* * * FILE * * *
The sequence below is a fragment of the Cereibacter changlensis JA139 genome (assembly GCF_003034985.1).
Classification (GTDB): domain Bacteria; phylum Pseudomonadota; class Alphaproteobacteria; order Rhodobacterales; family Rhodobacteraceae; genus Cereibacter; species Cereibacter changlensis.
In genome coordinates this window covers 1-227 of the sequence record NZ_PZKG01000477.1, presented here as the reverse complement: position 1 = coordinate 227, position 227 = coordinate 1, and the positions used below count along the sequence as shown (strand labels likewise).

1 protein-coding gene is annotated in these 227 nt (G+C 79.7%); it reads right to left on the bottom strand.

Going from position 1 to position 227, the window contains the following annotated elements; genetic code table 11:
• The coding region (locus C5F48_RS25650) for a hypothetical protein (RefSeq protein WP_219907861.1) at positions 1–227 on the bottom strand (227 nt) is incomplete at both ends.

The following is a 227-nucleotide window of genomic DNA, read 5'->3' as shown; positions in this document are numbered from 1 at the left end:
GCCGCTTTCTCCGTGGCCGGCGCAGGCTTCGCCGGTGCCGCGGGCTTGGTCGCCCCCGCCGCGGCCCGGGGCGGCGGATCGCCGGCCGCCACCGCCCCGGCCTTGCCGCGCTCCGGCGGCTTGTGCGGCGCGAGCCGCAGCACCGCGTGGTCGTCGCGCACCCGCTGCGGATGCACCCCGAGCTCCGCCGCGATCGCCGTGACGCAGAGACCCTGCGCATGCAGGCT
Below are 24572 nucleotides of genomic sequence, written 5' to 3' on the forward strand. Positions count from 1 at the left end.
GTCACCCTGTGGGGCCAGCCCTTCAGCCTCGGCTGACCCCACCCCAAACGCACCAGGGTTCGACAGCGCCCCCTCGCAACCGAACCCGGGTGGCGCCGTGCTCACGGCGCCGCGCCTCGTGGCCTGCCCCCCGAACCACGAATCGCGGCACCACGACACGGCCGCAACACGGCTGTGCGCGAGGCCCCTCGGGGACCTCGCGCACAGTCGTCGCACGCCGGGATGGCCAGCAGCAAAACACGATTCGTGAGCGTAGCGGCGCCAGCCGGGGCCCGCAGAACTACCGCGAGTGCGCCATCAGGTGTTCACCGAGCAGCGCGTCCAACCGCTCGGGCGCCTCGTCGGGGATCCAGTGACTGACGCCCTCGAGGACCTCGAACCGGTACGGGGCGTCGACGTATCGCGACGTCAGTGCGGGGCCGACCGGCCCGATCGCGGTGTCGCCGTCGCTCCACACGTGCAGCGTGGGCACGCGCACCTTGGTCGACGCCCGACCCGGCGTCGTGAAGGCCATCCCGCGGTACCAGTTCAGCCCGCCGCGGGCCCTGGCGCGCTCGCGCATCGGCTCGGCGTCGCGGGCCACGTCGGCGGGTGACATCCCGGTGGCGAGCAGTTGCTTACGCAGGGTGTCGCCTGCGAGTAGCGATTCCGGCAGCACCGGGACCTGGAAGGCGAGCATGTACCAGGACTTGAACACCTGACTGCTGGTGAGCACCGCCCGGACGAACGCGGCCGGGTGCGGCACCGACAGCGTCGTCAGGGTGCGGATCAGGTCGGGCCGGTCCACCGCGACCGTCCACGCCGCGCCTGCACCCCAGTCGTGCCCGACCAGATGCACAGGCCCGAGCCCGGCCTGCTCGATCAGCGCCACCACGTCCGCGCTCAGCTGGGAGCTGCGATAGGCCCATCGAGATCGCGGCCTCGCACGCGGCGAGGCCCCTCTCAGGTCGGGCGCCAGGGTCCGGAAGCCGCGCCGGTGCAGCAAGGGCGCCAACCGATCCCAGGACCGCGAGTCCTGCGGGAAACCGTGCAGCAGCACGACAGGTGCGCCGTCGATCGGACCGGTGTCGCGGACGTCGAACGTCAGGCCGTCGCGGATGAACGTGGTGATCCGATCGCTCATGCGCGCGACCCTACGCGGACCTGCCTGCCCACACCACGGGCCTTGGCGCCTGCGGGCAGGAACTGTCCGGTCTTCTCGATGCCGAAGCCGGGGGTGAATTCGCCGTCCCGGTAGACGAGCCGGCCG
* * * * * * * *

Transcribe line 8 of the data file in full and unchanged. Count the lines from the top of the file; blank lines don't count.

GCCGCTTTCTCCGTGGCCGGCGCAGGCTTCGCCGGTGCCGCGGGCTTGGTCGCCCCCGCCGCGGCCCGGGGCGGCGGATCGCCGGCCGCCACCGCCCCGGCCTTGCCGCGCTCCGGCGGCTTGTGCGGCGCGAGCCGCAGCACCGCGTGGTCGTCGCGCACCCGCTGCGGATGCACCCCGAGCTCCGCCGCGATCGCCGTGACGCAGAGACCCTGCGCATGCAGGCT